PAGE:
The French deb is Mlle. Aurore d'Espinay Saint-Luc, the daughter of Count and Countess Jean-Loup d'Espinay Saint-Luc, who was schooled in England and whose noble lineage dates back to 1066. She will wear a drop-dead Balenciaga of silk organza because Balenciagas are forever.
The Italian entry, Annapaola Mistretta from Rome, is the daughter of Italy's new Consul General in New York, Minister Franco Mistretta and his wife Lucia, an official of the Italian House of Representatives. Annapaola studies at the University of Rome, speaks four languages and enjoys the sportive life. Domitilla designed her ball gown.
Aiste Eidintaite, the bud from Lithuania, a senior at the Oakcrest Catholic Girls School in Washington, is the daughter of the Lithuanian Ambassador to Washington, Dr. Alfonsas Eidintas. The debutante from Poland, Caroline Kostka de Sztemberg, the daughter of Count and Countess Paul Kostka de Sztemberg, is studying law in Paris when she isn't riding a horse. Then there is Fiona de Almeida Araujo of Portugal, multilingual and an expert fencer, who has applied to Oxford to study law. Valentino designed her white lace ball gown.
Representing Romania will be Countess Bianca Vidaeff-Tyoran, who studies at Warwick University in London and will make her entrance in a Vivienne Westwood creation with a cream and white lace bustier, a nine-layered skirt of cream tulle and a little lace apron. Talk about coming out.
When the bagpipes begin to play, that means Lady Cecilia Jocelyn of Scotland will take the floor wearing her Macdonald tartan sash over a satin and tulle gown embroidered with pearls. She is the darling daughter of the Earl of Roden and Sara, Viscountess Jocelyn. The Colombian debutante, Claudia Cifuentes Castro, is the daughter of Col. and Mrs. Arturo Luis Cifuentes of Bogota, has traveled extensively and is just wild about golf.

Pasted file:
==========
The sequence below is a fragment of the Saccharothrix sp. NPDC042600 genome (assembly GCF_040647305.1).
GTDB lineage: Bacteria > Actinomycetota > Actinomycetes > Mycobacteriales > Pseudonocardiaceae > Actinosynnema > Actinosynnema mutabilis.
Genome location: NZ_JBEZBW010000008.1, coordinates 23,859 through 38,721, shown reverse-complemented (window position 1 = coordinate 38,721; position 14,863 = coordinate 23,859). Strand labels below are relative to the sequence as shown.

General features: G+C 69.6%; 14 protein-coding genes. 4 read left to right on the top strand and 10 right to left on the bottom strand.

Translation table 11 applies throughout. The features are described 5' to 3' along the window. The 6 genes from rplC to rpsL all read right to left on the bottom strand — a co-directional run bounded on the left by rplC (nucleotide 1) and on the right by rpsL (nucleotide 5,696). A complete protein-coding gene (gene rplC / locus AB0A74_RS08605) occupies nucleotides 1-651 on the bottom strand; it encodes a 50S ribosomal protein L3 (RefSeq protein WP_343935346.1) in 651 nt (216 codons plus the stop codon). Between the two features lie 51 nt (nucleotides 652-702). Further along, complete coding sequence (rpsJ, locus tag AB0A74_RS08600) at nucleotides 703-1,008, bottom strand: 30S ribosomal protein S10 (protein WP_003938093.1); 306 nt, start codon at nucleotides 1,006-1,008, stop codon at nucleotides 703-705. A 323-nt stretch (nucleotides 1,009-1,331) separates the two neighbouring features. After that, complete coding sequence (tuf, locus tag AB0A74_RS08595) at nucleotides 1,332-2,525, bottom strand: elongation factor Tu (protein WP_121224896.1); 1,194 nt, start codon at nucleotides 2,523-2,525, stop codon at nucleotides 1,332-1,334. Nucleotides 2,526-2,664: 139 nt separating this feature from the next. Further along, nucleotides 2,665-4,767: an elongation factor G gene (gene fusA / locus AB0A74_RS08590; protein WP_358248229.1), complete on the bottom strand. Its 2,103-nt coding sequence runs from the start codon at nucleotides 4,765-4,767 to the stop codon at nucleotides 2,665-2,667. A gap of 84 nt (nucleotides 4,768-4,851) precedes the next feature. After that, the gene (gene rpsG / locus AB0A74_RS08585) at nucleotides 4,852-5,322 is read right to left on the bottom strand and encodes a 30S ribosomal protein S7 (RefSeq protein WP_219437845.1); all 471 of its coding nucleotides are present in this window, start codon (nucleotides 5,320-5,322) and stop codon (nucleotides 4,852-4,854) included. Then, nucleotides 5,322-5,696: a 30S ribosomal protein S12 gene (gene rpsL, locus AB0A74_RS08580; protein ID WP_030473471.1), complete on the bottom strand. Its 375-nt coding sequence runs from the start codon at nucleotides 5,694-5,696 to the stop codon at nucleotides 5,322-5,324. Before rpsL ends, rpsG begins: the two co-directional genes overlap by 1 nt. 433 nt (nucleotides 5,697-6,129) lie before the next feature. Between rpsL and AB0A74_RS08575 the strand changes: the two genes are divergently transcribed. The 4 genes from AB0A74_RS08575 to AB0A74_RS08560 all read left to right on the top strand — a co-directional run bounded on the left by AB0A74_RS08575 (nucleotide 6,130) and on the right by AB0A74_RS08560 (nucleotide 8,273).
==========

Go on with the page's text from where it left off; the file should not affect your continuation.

As for the United States adorables stepping out in society that night, they include a pair of buds from Connecticut: Sandra Rearden from Darien, wearing a Priscilla of Boston, and Cynthia Richards of New Canaan, in satin and lace by Richard Glasgow. The Florida belle, Cherish Thompson from Fort Lauderdale, who plans to attend Yale, will be dressed by Dior in peau de soie and organza. Her mother, Dr. Christina Thompson, and a family friend, Angus Robertson, will host a reception the day after the ball at Doubles in honor of Cherish. (Do you love that name?)
The Kansas sunflower, Jenny Sherman, daughter of Dr. and Mrs. Neal Sherman of Overland Park, attends Marymount Manhattan College and is an accomplished pianist. The Maryland deb, Savile Lord, the daughter of Mr. and Mrs. Jerome Lord of Chevy Chase, is a graduate of Miss Porter's and the sister of Stavely Lord, who was presented at the 1987 ball. Savile will again be presented in Italy next year under the sponsorship of Count and Countess Vittorio del Buono.
New Jersey will send out two stunners, Andrea Terra from Morris Plains and Dorothy Giordano from Moorestown. The New York blossoms are Elizabeth Diaz-Cruz, Kathryn Moran-Finn and Nina Rutsch. North Carolina's pride is Jennifer Erwin of Charlotte, who will wear silk shantung by Van Lear, and two Tennessee dreams walking are Micaiah Prater of Knoxville and Virginia Williams of Memphis. Both will wear satin, lace and pearls.
Finally, the Yellow Roses of Texas will float in to turn the ballroom upside down. The crowd-pleasers include Liza Denton of Fort Worth, dressed by Scaasi; Hattie Parker of Houston, in another Scaasi; Joanna Jett of Dallas, and Mary Whittle from Corpus Christi. When they do perform that recklessly low curtsy, watch for their foreheads to touch the floor. It's the only way, really.